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FOR RELEASE
Wednesday
January 21, 2004

Schools can improve the quality of education they offer children if educators use lessons from quality assurance programs carried out by businesses and the medical profession, according to a RAND Corporation report issued today.

“We want to challenge educators to look outside their own discipline to see if there are valuable lessons to be learned as they adapt to a new culture that stresses greater accountability,” said Brian Stecher, a senior social scientist at RAND Education and lead author of the report. “We believe these other experiences have a lot to teach educators.”

RAND Education analysts examined existing quality assurance methods, such as the Toyota Production System, the Malcolm Baldrige business excellence awards, and clinical practice guidelines that are commonplace in the health industry.

The RAND report, titled “Organizational Improvement and Accountability: Lessons for Education from Other Sectors,” was prepared for the William and Flora Hewlett Foundation.

While the strong current focus on high-stakes testing might make students and teachers work harder, researchers warn that this focus can also cause “dysfunctional behaviors,” such as officials setting standards too low, “teaching to the test,” or encouraging some students to skip accountability tests.

The study highlights lessons learned from other sectors that are particularly relevant in improving educational accountability. For example:

  • The Baldrige example highlights the importance of institutional self-assessment as a first step in organizational improvement and offers a systematic and strategic approach for bringing together processes, resources, and data to serve strategic goals. Some schools already have climbed on the quality bandwagon, researchers note. The Chugach School District in Alaska and the Pearl River School District in New York won Baldrige awards in 2001.
  • The Toyota Production System example offers an alternative model in which improvement can arise from within, and it highlights the benefits (and the shortcomings) of a system that empowers workers (teachers, in the case of education) to study and continuously improve their practice.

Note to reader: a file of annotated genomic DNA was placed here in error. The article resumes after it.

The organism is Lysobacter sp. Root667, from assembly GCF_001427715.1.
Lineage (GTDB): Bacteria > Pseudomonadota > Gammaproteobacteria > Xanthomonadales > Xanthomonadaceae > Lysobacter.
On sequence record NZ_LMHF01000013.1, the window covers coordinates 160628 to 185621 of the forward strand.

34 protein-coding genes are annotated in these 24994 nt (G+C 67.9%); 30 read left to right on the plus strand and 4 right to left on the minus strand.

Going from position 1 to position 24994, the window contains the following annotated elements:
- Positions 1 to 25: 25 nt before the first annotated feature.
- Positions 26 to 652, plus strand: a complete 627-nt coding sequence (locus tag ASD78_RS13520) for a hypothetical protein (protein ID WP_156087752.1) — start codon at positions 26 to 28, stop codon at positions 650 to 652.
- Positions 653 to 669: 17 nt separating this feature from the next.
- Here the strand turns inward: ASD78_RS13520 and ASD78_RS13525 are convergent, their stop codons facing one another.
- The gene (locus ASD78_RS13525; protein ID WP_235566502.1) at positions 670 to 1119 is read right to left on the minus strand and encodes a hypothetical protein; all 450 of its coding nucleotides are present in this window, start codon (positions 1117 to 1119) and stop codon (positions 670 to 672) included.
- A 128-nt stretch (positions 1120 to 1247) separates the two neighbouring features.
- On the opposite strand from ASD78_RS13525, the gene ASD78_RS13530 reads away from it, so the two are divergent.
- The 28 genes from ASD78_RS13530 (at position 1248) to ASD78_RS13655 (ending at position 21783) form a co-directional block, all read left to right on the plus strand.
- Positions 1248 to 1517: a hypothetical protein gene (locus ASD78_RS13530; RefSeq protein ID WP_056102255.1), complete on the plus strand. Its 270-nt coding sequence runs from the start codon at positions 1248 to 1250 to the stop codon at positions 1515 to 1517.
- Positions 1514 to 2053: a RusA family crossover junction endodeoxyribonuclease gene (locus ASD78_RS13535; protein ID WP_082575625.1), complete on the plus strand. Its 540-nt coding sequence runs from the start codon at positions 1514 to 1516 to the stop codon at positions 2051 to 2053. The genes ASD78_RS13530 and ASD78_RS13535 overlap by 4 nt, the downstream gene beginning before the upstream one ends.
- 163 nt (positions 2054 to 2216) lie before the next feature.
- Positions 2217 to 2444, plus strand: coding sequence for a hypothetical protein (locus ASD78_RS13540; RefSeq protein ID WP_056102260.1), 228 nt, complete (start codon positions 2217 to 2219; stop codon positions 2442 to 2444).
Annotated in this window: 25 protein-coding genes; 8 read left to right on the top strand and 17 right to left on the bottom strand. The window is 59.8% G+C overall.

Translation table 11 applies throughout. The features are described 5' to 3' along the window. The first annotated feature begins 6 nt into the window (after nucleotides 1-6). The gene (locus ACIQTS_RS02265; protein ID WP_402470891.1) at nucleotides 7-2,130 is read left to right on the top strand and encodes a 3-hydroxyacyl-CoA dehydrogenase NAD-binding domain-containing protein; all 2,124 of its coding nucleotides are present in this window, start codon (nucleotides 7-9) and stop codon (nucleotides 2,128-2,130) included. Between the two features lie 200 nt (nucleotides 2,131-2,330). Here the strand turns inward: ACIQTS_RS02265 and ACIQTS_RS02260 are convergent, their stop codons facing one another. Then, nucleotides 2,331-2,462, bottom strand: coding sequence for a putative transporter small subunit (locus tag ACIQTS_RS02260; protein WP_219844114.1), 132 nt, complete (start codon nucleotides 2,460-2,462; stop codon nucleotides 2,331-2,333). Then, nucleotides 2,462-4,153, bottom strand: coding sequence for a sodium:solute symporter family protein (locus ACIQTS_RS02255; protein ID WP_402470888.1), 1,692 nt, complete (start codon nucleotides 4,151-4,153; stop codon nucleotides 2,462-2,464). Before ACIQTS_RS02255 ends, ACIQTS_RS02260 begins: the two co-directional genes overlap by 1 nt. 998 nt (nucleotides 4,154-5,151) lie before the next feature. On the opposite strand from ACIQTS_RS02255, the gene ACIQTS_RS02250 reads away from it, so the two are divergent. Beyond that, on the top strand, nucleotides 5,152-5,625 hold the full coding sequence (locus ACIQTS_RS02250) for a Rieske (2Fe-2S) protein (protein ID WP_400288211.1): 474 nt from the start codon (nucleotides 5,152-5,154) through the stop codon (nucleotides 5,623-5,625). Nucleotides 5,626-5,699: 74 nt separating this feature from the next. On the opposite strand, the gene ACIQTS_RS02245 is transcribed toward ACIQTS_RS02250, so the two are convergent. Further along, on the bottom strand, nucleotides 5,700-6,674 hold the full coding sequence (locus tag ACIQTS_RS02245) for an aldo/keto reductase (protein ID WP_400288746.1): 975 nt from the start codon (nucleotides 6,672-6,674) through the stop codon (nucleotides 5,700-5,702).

• Clinical practice guidelines in medicine — which synthesize best practices for the diagnosis/treatment of particular illnesses — offer “a potentially powerful example for educators to follow in systematizing their pedagogical knowledge base.” Practice guidelines for educators would contribute directly to improving school effectiveness and promote professional accountability in education, similar to the results of practice guidelines in the medical profession.
  • Examples from other sectors, such as job programs for the poor and the health care profession suggest broadening performance measures to include information about both process and performance, and ensuring that performance targets are sensitive to differences in initial abilities of students. For example, school improvement efforts would benefit from information on what is taught as well as how well students perform on tests.
  • The job program and health examples also suggest that the measures used to judge program performance may not be trustworthy in an accountability context. “Educators need to be alert to the possibility that those scores are susceptible to manipulation through coaching, reallocation of instruction, test preparation, and other methods,” the report notes. For example, the report warns that subjects such as music, social studies, and history might be shortchanged while educators zero in on reading and math, the two skills most commonly tested in accountability exams.
  • Health care report cards rating the performance of hospitals, health maintenance organizations, and doctors, show that the public release of performance data can help drive improvements. “Whether consumers exercise choice or not,” says the report, “the report card process generates pressure for self-improvement.” The nation’s elementary and secondary school landscape shifted with passage of the federal government’s “No Child Left Behind” legislation of 2001. The law requires that all students, by 2014, be proficient in reading and math based on state-adopted tests.

RAND’s report observes that while “it is not well understood” how the law’s principles will work to eliminate failing schools, private business and services offer significant examples and models for schools to follow, including the widely publicized scorecards that have so far been the law’s most notable achievement.

Other authors of the report are Sheila Kirby and Heather Barney of RAND Education and Marjorie Pearson and Marc Chow of RAND Health.

RAND Education, a unit of RAND, conducts independent research and analysis on a variety of topics, including school reform, educational assessment and accountability, and trends among teachers and teacher training.

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